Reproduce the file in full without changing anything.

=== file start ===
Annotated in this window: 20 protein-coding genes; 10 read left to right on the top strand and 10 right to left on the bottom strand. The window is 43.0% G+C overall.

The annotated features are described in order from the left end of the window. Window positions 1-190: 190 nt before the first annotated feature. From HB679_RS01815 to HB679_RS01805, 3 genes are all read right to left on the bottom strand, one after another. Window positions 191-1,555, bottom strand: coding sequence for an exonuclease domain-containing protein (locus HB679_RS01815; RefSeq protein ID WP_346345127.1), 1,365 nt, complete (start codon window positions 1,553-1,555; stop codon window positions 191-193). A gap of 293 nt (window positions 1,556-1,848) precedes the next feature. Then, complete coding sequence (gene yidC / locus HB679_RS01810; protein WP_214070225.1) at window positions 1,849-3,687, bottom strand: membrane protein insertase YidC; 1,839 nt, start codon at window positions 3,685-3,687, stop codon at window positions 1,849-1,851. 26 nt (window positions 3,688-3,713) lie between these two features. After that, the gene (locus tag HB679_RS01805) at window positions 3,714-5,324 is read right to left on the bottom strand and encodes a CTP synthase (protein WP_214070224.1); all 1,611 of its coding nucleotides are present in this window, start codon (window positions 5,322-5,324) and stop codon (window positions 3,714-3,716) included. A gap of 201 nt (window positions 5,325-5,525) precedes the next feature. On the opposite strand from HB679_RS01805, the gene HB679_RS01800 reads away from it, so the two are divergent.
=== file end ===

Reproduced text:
Annotated in this window: 20 protein-coding genes; 10 read left to right on the top strand and 10 right to left on the bottom strand. The window is 43.0% G+C overall.

The annotated features are described in order from the left end of the window. Window positions 1-190: 190 nt before the first annotated feature. From HB679_RS01815 to HB679_RS01805, 3 genes are all read right to left on the bottom strand, one after another. Window positions 191-1,555, bottom strand: coding sequence for an exonuclease domain-containing protein (locus HB679_RS01815; RefSeq protein ID WP_346345127.1), 1,365 nt, complete (start codon window positions 1,553-1,555; stop codon window positions 191-193). A gap of 293 nt (window positions 1,556-1,848) precedes the next feature. Then, complete coding sequence (gene yidC / locus HB679_RS01810; protein WP_214070225.1) at window positions 1,849-3,687, bottom strand: membrane protein insertase YidC; 1,839 nt, start codon at window positions 3,685-3,687, stop codon at window positions 1,849-1,851. 26 nt (window positions 3,688-3,713) lie between these two features. After that, the gene (locus tag HB679_RS01805) at window positions 3,714-5,324 is read right to left on the bottom strand and encodes a CTP synthase (protein WP_214070224.1); all 1,611 of its coding nucleotides are present in this window, start codon (window positions 5,322-5,324) and stop codon (window positions 3,714-3,716) included. A gap of 201 nt (window positions 5,325-5,525) precedes the next feature. On the opposite strand from HB679_RS01805, the gene HB679_RS01800 reads away from it, so the two are divergent.